I hop off the bus near the train station in Constitución, a southern Buenos Aires barrio that’s a dumb place to explore at night and a fantastic place to eat Paraguayan street food by day.
But I’m not looking for lunch.
In light of the fact that Starbucks is scheduled to open its first Buenos Aires store in the Alto Palermo mall by the end of May, today’s quest is all about coffee. All about a search for one of those atmospheric BA cafes that defies standardization – and fits neatly into my romantic stereotypes of this city.
Despite global trends, a quickening city pace, and the success of local chains like Havana and Café Martínez, Buenos Aires café culture is largely intact.
But now, with the advent of the U.S.’s mightiest coffee giant, even the local chains are shaking in their boots. Case in point: both Havana and Café Martínez have recently started offering coffee to go in paper cups with sippy lids.
Meanwhile, expat forums are abuzz with anticipation. While some are rejoicing at the prospect of sipping a frappuccino beneath the Southern Cross, others are classifying the arrival of Starbucks as one more sign of the end of Argentina as we know it.
In the spirit of a pseudo-anthropologist, I’m sitting on the fence and trying to come to terms with all of this coffee-related fury. On the one hand, my heart breaks at the idea that this city is embracing the kind of homogenization that Starbucks symbolizes. On the other hand, why should Buenos Aires remain stuck in the mud of my romantic stereotypes? Doesn’t this place have a right to engage the global economy as it sees fit?
I ponder these questions as I hug my purse and explore the streets around the Constitución train station, where cumbia pumps out of open storefronts, where kioscos crowd the sidewalks, where the informal economy rules, and where Starbucks (or any coffee chain for that matter) is worlds away.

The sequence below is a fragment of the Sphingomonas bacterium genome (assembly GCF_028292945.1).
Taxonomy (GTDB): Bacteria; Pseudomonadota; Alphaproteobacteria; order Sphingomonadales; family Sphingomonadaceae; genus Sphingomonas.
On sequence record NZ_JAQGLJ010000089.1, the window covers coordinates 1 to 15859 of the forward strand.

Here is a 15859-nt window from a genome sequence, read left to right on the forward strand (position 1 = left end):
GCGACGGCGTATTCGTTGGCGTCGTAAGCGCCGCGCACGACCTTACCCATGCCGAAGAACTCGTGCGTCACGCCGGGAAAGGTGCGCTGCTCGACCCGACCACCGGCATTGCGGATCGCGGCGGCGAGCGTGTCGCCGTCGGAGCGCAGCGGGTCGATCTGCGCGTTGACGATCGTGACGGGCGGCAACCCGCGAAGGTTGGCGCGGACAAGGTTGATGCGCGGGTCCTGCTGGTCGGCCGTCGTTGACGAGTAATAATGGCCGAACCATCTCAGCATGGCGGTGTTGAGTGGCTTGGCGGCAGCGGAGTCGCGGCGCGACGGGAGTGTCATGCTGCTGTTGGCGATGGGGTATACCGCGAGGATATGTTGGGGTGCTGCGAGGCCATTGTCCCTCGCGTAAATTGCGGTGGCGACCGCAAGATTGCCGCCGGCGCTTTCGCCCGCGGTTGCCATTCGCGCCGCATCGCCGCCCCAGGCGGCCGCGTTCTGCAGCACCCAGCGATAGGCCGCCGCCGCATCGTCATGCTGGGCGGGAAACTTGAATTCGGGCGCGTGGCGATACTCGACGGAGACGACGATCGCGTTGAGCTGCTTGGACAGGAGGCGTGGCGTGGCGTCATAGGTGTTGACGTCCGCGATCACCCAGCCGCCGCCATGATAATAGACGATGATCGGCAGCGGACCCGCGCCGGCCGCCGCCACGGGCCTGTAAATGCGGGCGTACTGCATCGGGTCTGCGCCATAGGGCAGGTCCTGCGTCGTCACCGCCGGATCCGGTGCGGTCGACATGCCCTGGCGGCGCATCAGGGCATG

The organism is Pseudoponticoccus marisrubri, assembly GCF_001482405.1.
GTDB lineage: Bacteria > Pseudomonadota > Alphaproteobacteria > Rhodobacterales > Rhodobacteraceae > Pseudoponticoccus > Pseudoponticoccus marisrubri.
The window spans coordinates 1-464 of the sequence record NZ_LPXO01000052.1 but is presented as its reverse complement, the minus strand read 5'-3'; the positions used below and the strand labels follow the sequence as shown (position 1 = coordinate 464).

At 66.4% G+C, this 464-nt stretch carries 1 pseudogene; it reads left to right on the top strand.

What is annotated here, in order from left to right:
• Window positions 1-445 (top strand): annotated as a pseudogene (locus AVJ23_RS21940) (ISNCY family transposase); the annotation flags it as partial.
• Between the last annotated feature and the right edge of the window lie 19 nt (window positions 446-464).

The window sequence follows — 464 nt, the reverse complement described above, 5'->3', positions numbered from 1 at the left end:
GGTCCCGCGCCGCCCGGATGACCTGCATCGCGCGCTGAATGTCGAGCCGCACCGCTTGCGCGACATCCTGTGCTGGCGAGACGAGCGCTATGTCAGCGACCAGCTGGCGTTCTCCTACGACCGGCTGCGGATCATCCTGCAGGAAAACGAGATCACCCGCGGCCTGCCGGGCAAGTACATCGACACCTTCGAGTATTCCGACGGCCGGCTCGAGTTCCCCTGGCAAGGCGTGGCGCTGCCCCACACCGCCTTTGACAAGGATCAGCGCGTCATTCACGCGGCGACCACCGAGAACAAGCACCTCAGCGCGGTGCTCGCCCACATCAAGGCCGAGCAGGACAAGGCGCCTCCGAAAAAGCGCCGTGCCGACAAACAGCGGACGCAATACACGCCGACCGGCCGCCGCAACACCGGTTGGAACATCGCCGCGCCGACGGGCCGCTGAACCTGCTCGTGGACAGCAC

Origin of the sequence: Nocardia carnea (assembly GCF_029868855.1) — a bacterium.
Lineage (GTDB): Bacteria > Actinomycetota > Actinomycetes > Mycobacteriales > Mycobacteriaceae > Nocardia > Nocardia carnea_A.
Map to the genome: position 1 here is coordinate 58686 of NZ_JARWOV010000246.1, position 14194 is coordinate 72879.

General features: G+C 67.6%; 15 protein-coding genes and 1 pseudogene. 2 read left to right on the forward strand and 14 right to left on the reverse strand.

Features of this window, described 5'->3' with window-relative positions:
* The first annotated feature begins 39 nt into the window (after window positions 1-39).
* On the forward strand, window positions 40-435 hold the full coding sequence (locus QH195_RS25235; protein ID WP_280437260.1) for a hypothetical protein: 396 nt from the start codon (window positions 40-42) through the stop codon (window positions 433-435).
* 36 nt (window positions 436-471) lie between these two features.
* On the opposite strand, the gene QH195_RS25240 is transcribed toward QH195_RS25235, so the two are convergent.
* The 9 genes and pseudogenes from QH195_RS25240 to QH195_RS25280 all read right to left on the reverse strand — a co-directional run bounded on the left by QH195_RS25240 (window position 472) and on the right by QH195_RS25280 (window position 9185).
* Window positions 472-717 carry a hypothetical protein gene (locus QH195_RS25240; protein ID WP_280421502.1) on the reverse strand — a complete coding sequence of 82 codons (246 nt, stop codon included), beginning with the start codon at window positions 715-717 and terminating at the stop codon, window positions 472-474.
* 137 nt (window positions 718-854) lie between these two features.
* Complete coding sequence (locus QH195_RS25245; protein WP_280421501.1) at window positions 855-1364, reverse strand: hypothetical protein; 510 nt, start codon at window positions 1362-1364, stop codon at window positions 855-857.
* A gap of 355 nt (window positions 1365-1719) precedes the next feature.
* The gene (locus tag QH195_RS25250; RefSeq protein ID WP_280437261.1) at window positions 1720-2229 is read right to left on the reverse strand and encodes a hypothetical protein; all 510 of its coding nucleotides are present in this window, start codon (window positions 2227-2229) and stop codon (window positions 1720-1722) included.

I approach the first taxista I see and ask him where I can find a good cup of coffee. He stares at me with understandable bewilderment and points to a block-long pizza parlor.
“They have coffee there,” he says.
“But – ”
“I’m on my way home, niña. I can’t take you anywhere right now.”
Unphased, I hail a cab on the corner of Salta and Juan de Garay, climb into the backseat, and make my coffee pitch to a driver about my age.
“I drink coffee at the gas station,” he says, “But we can go somewhere nice and tomar algo if you want.”
I glance at his wedding ring and hop out, deciding to try my luck with the cabbies on Avenida Entre Rios.
I wave down taxista #3 after noticing the faded Argentine flag mounted to his driver’s side door. Sliding to the middle of the back seat, I tell him of my café quest. He turns down the Boca-Racing game that’s playing on the radio.
“I drink my coffee at the gas station,” the grey-haired cabbie says.
Of course you do.
What was I thinking? When would a taxista have the luxury to sit down with a newspaper at some culturally-correct café and wile away the hours with his thoughts?
“Boca [Juniors soccer team] is playing, you know,” the taxista says, reading my dismay, “The kind of place you want isn’t even going to be open.”
Right he is. And suddenly, I rejoice.
Yes, my café escapade has failed. No, I have not discovered the hidden neighborhood jewel I was after, but I have stumbled onto something that no amount of Starbucks will ever change: the local passion for football and the rituals that surround it.
Taxista #3 stops the cab on the corner of Córdoba and Callao and wishes me luck in my search. As luck would have it, I happen to be half a block from Clásica y Moderna.
Founded in 1938 and declared a cultural heritage site by the city of Buenos Aires in 2004, this coffeehouse cum book store started out as a gathering place for writers and politicans.
The place has all the accoutrements of an emblematic cafe: exposed brick, low lights, tango music in the background, distressed wooden tables, an undulating floor, ancient waiters, and a dusty book store in back.
I step into the bubble that is Clásica y Moderna. Happy to dive into a café con leche and spend the rest of the afternoon immersed in my fantasies made real, I’m also trying to decide which disturbs me more: the fact that taxistas are limited to gas station coffee or that fact that this place is open during the Boca-Racing game.